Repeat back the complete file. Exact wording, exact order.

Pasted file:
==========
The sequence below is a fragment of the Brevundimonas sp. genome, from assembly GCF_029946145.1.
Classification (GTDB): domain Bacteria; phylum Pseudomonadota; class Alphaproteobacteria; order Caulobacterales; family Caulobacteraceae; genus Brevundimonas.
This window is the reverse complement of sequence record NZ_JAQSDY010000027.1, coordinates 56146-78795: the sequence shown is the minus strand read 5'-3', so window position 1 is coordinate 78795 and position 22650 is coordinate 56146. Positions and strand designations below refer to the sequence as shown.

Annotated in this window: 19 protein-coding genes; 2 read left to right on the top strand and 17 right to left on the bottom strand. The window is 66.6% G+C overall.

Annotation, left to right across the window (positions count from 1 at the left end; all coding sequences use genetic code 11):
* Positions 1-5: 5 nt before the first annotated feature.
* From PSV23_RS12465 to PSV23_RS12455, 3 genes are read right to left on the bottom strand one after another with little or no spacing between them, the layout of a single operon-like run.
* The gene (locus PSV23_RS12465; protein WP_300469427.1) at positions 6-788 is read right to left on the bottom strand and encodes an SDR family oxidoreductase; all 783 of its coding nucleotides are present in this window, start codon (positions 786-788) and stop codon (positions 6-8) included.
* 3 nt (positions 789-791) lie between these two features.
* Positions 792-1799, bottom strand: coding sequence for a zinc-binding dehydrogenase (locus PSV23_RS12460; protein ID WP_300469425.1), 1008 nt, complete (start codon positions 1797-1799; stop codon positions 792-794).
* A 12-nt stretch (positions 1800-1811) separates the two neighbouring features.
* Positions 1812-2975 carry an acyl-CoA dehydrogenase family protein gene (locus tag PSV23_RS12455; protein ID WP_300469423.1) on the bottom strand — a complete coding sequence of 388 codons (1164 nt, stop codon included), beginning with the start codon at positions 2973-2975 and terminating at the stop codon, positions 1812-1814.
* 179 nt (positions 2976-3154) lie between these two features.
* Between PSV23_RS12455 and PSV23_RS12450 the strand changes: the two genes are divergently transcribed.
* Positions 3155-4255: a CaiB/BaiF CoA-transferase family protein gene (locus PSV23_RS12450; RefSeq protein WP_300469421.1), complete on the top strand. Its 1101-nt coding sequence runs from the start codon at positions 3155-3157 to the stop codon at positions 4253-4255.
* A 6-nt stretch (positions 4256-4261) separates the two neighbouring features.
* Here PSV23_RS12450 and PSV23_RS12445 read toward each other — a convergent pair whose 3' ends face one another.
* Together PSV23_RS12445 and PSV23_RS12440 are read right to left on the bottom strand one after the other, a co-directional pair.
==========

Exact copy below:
The sequence below is a fragment of the Brevundimonas sp. genome, from assembly GCF_029946145.1.
Classification (GTDB): domain Bacteria; phylum Pseudomonadota; class Alphaproteobacteria; order Caulobacterales; family Caulobacteraceae; genus Brevundimonas.
This window is the reverse complement of sequence record NZ_JAQSDY010000027.1, coordinates 56146-78795: the sequence shown is the minus strand read 5'-3', so window position 1 is coordinate 78795 and position 22650 is coordinate 56146. Positions and strand designations below refer to the sequence as shown.

Annotated in this window: 19 protein-coding genes; 2 read left to right on the top strand and 17 right to left on the bottom strand. The window is 66.6% G+C overall.

Annotation, left to right across the window (positions count from 1 at the left end; all coding sequences use genetic code 11):
* Positions 1-5: 5 nt before the first annotated feature.
* From PSV23_RS12465 to PSV23_RS12455, 3 genes are read right to left on the bottom strand one after another with little or no spacing between them, the layout of a single operon-like run.
* The gene (locus PSV23_RS12465; protein WP_300469427.1) at positions 6-788 is read right to left on the bottom strand and encodes an SDR family oxidoreductase; all 783 of its coding nucleotides are present in this window, start codon (positions 786-788) and stop codon (positions 6-8) included.
* 3 nt (positions 789-791) lie between these two features.
* Positions 792-1799, bottom strand: coding sequence for a zinc-binding dehydrogenase (locus PSV23_RS12460; protein ID WP_300469425.1), 1008 nt, complete (start codon positions 1797-1799; stop codon positions 792-794).
* A 12-nt stretch (positions 1800-1811) separates the two neighbouring features.
* Positions 1812-2975 carry an acyl-CoA dehydrogenase family protein gene (locus tag PSV23_RS12455; protein ID WP_300469423.1) on the bottom strand — a complete coding sequence of 388 codons (1164 nt, stop codon included), beginning with the start codon at positions 2973-2975 and terminating at the stop codon, positions 1812-1814.
* 179 nt (positions 2976-3154) lie between these two features.
* Between PSV23_RS12455 and PSV23_RS12450 the strand changes: the two genes are divergently transcribed.
* Positions 3155-4255: a CaiB/BaiF CoA-transferase family protein gene (locus PSV23_RS12450; RefSeq protein WP_300469421.1), complete on the top strand. Its 1101-nt coding sequence runs from the start codon at positions 3155-3157 to the stop codon at positions 4253-4255.
* A 6-nt stretch (positions 4256-4261) separates the two neighbouring features.
* Here PSV23_RS12450 and PSV23_RS12445 read toward each other — a convergent pair whose 3' ends face one another.
* Together PSV23_RS12445 and PSV23_RS12440 are read right to left on the bottom strand one after the other, a co-directional pair.